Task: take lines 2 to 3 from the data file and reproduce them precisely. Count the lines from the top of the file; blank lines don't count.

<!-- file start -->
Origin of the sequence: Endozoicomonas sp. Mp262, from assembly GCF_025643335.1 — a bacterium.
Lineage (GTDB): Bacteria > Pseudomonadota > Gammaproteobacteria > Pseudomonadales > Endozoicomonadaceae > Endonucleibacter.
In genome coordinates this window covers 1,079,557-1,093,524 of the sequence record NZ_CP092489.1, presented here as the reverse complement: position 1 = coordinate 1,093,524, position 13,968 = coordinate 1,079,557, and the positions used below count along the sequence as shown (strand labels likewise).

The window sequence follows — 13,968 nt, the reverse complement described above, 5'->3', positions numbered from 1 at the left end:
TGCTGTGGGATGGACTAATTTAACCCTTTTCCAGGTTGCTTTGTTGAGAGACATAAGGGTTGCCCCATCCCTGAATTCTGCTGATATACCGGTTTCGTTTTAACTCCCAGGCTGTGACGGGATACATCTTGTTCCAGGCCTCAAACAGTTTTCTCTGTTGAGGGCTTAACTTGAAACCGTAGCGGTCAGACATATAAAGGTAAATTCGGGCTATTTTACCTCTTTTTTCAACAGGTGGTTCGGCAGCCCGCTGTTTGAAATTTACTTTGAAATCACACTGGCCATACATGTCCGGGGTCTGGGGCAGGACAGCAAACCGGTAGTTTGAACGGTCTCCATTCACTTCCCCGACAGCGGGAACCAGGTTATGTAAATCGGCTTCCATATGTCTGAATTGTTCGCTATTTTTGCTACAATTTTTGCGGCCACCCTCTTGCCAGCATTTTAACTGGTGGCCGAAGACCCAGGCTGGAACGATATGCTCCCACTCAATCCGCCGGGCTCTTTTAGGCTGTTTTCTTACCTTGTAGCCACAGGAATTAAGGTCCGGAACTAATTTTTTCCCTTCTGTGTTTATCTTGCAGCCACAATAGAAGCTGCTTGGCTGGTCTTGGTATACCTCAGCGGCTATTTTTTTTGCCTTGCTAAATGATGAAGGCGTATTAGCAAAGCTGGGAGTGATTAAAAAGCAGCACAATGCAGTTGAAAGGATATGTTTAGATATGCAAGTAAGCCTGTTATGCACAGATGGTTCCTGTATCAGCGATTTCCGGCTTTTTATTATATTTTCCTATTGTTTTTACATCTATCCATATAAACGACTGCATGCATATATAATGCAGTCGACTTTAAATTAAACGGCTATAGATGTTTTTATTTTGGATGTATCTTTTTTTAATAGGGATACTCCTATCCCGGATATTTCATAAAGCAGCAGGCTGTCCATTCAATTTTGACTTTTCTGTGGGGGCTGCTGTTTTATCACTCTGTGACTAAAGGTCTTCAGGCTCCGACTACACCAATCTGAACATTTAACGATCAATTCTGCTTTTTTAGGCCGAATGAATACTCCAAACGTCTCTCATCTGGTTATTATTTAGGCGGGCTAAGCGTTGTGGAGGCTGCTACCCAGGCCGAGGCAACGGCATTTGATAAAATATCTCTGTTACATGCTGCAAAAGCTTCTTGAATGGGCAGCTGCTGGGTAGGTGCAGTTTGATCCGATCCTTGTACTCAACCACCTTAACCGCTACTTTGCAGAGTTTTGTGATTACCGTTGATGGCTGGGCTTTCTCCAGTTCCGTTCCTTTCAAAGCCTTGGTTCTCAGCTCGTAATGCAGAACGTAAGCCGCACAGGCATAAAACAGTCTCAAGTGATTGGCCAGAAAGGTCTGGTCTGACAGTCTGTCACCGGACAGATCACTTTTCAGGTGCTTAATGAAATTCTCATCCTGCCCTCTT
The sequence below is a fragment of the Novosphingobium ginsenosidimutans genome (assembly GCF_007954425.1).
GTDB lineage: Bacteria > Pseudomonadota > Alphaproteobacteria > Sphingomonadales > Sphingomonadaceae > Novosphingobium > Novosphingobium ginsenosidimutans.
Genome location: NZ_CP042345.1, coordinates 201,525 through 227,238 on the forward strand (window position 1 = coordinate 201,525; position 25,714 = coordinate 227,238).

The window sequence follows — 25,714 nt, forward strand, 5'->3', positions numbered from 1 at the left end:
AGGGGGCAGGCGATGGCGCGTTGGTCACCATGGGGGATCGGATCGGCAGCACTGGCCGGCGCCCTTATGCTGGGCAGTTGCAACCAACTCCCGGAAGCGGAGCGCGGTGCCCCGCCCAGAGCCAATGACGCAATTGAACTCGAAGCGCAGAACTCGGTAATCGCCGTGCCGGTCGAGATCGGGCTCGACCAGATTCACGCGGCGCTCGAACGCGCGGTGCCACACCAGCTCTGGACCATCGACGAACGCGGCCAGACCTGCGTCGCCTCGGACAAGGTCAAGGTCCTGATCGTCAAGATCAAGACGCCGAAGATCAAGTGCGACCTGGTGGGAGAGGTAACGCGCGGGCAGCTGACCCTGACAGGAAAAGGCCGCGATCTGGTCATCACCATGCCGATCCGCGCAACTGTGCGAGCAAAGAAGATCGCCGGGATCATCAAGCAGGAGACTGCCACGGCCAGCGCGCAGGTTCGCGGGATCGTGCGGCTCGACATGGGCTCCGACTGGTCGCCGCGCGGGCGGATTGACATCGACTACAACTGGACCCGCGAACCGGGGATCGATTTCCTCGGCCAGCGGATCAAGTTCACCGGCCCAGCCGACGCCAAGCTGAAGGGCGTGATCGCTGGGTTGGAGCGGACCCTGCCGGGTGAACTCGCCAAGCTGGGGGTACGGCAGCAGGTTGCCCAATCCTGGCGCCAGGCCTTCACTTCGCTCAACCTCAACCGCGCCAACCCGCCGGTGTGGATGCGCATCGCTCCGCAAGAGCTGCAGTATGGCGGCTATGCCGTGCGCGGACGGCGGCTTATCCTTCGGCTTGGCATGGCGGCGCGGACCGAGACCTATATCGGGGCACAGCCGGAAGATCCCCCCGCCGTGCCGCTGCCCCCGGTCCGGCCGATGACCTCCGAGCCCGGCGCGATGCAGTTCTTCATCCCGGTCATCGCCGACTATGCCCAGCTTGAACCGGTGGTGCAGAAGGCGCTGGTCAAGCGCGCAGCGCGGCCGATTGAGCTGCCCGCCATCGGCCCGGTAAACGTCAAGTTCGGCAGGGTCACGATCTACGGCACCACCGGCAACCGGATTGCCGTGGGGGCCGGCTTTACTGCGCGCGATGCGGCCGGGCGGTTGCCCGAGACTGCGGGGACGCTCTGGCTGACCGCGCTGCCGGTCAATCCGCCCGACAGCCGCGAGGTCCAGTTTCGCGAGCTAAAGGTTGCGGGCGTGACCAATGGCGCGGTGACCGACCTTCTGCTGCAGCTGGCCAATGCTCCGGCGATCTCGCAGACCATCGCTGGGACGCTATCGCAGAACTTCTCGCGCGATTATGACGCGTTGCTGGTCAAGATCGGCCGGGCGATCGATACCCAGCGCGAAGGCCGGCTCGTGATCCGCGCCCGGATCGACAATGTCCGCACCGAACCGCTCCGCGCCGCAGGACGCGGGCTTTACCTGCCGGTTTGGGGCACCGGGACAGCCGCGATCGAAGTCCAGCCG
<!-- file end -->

Lineage (GTDB): Bacteria > Pseudomonadota > Gammaproteobacteria > Pseudomonadales > Endozoicomonadaceae > Endonucleibacter.
In genome coordinates this window covers 1,079,557-1,093,524 of the sequence record NZ_CP092489.1, presented here as the reverse complement: position 1 = coordinate 1,093,524, position 13,968 = coordinate 1,079,557, and the positions used below count along the sequence as shown (strand labels likewise).